We are living in a world, these days, that allow many companies and services, who participate in some form of data collection, to get more “bang for their buck”. In most of history, consent was imperative due to the very blatant fact that companies had to hire or notify their informants directly, in person or through surveys. The collected data was then used as a general idea for how a certain social demographic operated, relaying that information to advertisers. Nowadays, whether voluntarily or not, information is constantly gathered from the everyday choices we make online, which is easily, and cheaply, gathered and sold, no bulky surveys or drawn out interviews necessary. Even better, this information is more targeted! Rather than a general summary of a demographic, the advertisers can pitch a product directly to a specific user, like we often see on Facebook.
Smart TVs and Consent
The truth is, consent is still very much apart of every company’s business model, however, with the advent of the internet and the minute-by-minute advancement of technology, consent is hidden in the manifesto known as “the terms of agreement” tucked way between politics and disclaimers, which we inevitably skim through with little reading in effort to use the service or product.
“And well, if that doesn’t satisfy, than perhaps we should be sticking to a good old fashion 12 inch screen with a VCR, or better yet, a book.”
The issue of data collection, privacy and security is constantly coming up as technology advances. Due to the recent release of a voice activation feature on the Samsung Smart TV, owners are bringing up an ethical concern of “who is doing the watching?” Orwellian references have been circulated throughout social media inevitably. In response to this international concern, Samsung has made a statement saying the voice activation feature is manually operated by the user to deactivate. It the effort to be as transparent as possibly, the company also mentioned that upon purchasing the product their policy readily discloses that all information is shared with a third party. The third party being- Nuance.com -a company Samsung works with to provide speech-to-text conversion to deliver customer demands. Unlike Facebook and other social media companies, Samsung also claims they are not selling or retaining customer’s information to advertising companies.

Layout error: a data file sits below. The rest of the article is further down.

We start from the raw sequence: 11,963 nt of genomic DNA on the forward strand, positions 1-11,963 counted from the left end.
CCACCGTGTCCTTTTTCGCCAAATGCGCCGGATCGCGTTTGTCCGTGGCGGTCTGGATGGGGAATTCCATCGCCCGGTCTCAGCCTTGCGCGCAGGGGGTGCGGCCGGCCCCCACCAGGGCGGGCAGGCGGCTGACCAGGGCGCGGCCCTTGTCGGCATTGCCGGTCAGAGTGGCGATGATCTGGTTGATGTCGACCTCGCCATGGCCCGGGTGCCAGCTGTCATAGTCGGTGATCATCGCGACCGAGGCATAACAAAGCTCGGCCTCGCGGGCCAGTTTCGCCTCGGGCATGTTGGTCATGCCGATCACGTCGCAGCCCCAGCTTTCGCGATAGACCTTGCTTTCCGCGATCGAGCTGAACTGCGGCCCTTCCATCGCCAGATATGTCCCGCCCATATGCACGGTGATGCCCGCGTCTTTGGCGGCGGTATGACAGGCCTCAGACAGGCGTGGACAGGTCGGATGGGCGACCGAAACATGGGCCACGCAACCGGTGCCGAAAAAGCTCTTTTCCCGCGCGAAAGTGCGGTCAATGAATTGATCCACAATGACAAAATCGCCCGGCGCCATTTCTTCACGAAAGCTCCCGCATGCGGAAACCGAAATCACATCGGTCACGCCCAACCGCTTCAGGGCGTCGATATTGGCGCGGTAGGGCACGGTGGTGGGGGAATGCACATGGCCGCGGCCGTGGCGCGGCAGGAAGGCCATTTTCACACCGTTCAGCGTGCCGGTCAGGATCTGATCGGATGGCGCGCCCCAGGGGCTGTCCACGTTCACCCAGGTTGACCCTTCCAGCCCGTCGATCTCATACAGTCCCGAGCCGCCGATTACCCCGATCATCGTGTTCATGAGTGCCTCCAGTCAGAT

Privacy Issues and Tech Gadgets
So what are the most critical takeaways of privacy issues regarding this new gadget? I believe the most important aspect is- this form of technology evolution has been egged on by what our culture thrives on. There is the constant crave for better, faster, more complex tech to make lives cushier, more convenient, and lazier. Therefore, perhaps the finger is being wagged in the wrong direction when it comes to privacy issues. With the Samsung Smart TV, the user has full control over whether or not to use the voice activation device, deactivating it whenever they choose. One can sit on their couch, not use the remote, yell at the big bully of a screen, and then pick up the remote and deactivate the feature to have their privacy back. And well, if that doesn’t satisfy, than perhaps we should be sticking to a good old fashion 12 inch screen with a VCR, or better yet, a book.
Customer Liaison & Research Associate